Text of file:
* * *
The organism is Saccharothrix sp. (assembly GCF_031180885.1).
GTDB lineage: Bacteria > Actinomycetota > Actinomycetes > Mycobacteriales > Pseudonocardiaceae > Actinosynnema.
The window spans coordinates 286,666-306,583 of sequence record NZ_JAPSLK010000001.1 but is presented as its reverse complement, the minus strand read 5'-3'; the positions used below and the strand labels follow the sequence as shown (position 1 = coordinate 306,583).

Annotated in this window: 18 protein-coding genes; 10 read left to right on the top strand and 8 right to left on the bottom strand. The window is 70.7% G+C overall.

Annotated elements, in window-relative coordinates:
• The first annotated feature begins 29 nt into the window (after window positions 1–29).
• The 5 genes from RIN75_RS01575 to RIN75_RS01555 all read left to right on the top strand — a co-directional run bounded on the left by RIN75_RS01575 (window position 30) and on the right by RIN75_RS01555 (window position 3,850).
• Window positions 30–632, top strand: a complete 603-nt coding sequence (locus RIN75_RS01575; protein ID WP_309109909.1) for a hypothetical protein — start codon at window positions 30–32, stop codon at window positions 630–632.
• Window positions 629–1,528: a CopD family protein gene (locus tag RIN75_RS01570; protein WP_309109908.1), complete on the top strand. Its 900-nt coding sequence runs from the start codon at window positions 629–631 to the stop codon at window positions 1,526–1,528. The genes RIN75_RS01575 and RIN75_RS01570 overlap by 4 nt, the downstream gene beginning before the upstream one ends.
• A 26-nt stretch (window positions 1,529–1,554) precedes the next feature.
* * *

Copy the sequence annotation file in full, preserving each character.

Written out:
The organism is Saccharothrix sp. (assembly GCF_031180885.1).
GTDB lineage: Bacteria > Actinomycetota > Actinomycetes > Mycobacteriales > Pseudonocardiaceae > Actinosynnema.
The window spans coordinates 286,666-306,583 of sequence record NZ_JAPSLK010000001.1 but is presented as its reverse complement, the minus strand read 5'-3'; the positions used below and the strand labels follow the sequence as shown (position 1 = coordinate 306,583).

Annotated in this window: 18 protein-coding genes; 10 read left to right on the top strand and 8 right to left on the bottom strand. The window is 70.7% G+C overall.

Annotated elements, in window-relative coordinates:
• The first annotated feature begins 29 nt into the window (after window positions 1–29).
• The 5 genes from RIN75_RS01575 to RIN75_RS01555 all read left to right on the top strand — a co-directional run bounded on the left by RIN75_RS01575 (window position 30) and on the right by RIN75_RS01555 (window position 3,850).
• Window positions 30–632, top strand: a complete 603-nt coding sequence (locus RIN75_RS01575; protein ID WP_309109909.1) for a hypothetical protein — start codon at window positions 30–32, stop codon at window positions 630–632.
• Window positions 629–1,528: a CopD family protein gene (locus tag RIN75_RS01570; protein WP_309109908.1), complete on the top strand. Its 900-nt coding sequence runs from the start codon at window positions 629–631 to the stop codon at window positions 1,526–1,528. The genes RIN75_RS01575 and RIN75_RS01570 overlap by 4 nt, the downstream gene beginning before the upstream one ends.
• A 26-nt stretch (window positions 1,529–1,554) precedes the next feature.